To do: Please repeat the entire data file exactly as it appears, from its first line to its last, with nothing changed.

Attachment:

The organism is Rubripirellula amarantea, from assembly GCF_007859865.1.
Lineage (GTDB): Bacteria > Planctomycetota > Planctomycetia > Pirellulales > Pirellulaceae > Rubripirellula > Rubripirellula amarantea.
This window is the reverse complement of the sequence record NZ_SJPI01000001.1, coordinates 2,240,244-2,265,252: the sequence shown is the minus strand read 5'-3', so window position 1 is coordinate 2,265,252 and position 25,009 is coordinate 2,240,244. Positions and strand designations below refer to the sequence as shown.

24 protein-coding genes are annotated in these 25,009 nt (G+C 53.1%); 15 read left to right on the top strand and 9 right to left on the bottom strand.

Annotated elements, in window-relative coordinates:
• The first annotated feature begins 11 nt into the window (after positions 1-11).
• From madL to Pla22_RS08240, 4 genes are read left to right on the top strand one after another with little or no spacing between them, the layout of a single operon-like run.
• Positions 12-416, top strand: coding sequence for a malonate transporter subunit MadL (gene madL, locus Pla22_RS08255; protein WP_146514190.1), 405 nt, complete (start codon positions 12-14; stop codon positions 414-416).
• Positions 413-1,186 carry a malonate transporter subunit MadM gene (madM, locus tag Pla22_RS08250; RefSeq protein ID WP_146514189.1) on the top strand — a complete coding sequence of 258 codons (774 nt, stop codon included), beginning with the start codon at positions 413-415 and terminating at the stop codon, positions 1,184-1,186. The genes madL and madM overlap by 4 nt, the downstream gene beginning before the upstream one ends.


The organism is Rubripirellula amarantea, from assembly GCF_007859865.1.
Lineage (GTDB): Bacteria > Planctomycetota > Planctomycetia > Pirellulales > Pirellulaceae > Rubripirellula > Rubripirellula amarantea.
This window is the reverse complement of the sequence record NZ_SJPI01000001.1, coordinates 2,240,244-2,265,252: the sequence shown is the minus strand read 5'-3', so window position 1 is coordinate 2,265,252 and position 25,009 is coordinate 2,240,244. Positions and strand designations below refer to the sequence as shown.

24 protein-coding genes are annotated in these 25,009 nt (G+C 53.1%); 15 read left to right on the top strand and 9 right to left on the bottom strand.

Annotated elements, in window-relative coordinates:
• The first annotated feature begins 11 nt into the window (after positions 1-11).
• From madL to Pla22_RS08240, 4 genes are read left to right on the top strand one after another with little or no spacing between them, the layout of a single operon-like run.
• Positions 12-416, top strand: coding sequence for a malonate transporter subunit MadL (gene madL, locus Pla22_RS08255; protein WP_146514190.1), 405 nt, complete (start codon positions 12-14; stop codon positions 414-416).
• Positions 413-1,186 carry a malonate transporter subunit MadM gene (madM, locus tag Pla22_RS08250; RefSeq protein ID WP_146514189.1) on the top strand — a complete coding sequence of 258 codons (774 nt, stop codon included), beginning with the start codon at positions 413-415 and terminating at the stop codon, positions 1,184-1,186. The genes madL and madM overlap by 4 nt, the downstream gene beginning before the upstream one ends.